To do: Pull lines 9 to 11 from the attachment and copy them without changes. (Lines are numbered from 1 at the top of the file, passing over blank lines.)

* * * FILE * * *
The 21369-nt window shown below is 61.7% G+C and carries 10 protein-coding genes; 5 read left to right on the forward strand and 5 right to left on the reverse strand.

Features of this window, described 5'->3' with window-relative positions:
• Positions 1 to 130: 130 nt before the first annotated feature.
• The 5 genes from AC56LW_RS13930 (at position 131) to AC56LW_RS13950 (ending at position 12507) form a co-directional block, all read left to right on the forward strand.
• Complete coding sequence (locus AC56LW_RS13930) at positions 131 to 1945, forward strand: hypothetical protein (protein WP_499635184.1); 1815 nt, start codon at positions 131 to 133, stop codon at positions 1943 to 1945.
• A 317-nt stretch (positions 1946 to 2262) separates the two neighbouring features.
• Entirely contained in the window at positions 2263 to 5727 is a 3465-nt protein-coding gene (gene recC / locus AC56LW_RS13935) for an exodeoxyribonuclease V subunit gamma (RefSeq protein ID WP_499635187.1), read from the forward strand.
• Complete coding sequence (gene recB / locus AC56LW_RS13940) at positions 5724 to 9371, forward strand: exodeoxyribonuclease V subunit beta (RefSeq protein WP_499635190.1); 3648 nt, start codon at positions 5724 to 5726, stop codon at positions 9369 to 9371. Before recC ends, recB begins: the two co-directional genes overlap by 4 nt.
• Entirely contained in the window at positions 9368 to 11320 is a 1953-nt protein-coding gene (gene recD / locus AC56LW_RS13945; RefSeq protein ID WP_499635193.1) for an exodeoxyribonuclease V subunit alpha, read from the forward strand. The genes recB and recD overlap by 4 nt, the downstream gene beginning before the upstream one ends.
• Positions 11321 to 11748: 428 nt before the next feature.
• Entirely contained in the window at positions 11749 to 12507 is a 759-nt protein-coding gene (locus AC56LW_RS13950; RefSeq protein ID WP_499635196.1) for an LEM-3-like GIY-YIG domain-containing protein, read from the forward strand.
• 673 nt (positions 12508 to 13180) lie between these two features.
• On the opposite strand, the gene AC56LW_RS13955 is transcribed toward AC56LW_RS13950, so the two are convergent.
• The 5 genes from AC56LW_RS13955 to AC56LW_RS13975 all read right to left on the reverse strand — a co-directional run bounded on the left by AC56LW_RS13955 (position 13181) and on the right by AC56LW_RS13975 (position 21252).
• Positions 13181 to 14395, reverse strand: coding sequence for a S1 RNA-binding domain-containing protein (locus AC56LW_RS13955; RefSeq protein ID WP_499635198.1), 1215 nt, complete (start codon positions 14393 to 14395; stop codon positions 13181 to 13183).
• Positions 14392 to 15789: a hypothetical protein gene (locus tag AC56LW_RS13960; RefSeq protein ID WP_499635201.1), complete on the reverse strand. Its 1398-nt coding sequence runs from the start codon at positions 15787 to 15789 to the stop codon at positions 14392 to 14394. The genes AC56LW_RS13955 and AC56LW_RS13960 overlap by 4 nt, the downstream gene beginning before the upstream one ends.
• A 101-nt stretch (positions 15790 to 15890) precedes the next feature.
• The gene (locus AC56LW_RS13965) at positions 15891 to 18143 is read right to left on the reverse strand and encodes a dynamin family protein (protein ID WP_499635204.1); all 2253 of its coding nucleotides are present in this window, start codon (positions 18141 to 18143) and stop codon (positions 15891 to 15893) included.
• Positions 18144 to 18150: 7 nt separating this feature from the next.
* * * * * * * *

• Entirely contained in the window at positions 9368 to 11320 is a 1953-nt protein-coding gene (gene recD / locus AC56LW_RS13945; RefSeq protein ID WP_499635193.1) for an exodeoxyribonuclease V subunit alpha, read from the forward strand. The genes recB and recD overlap by 4 nt, the downstream gene beginning before the upstream one ends.
• Positions 11321 to 11748: 428 nt before the next feature.
• Entirely contained in the window at positions 11749 to 12507 is a 759-nt protein-coding gene (locus AC56LW_RS13950; RefSeq protein ID WP_499635196.1) for an LEM-3-like GIY-YIG domain-containing protein, read from the forward strand.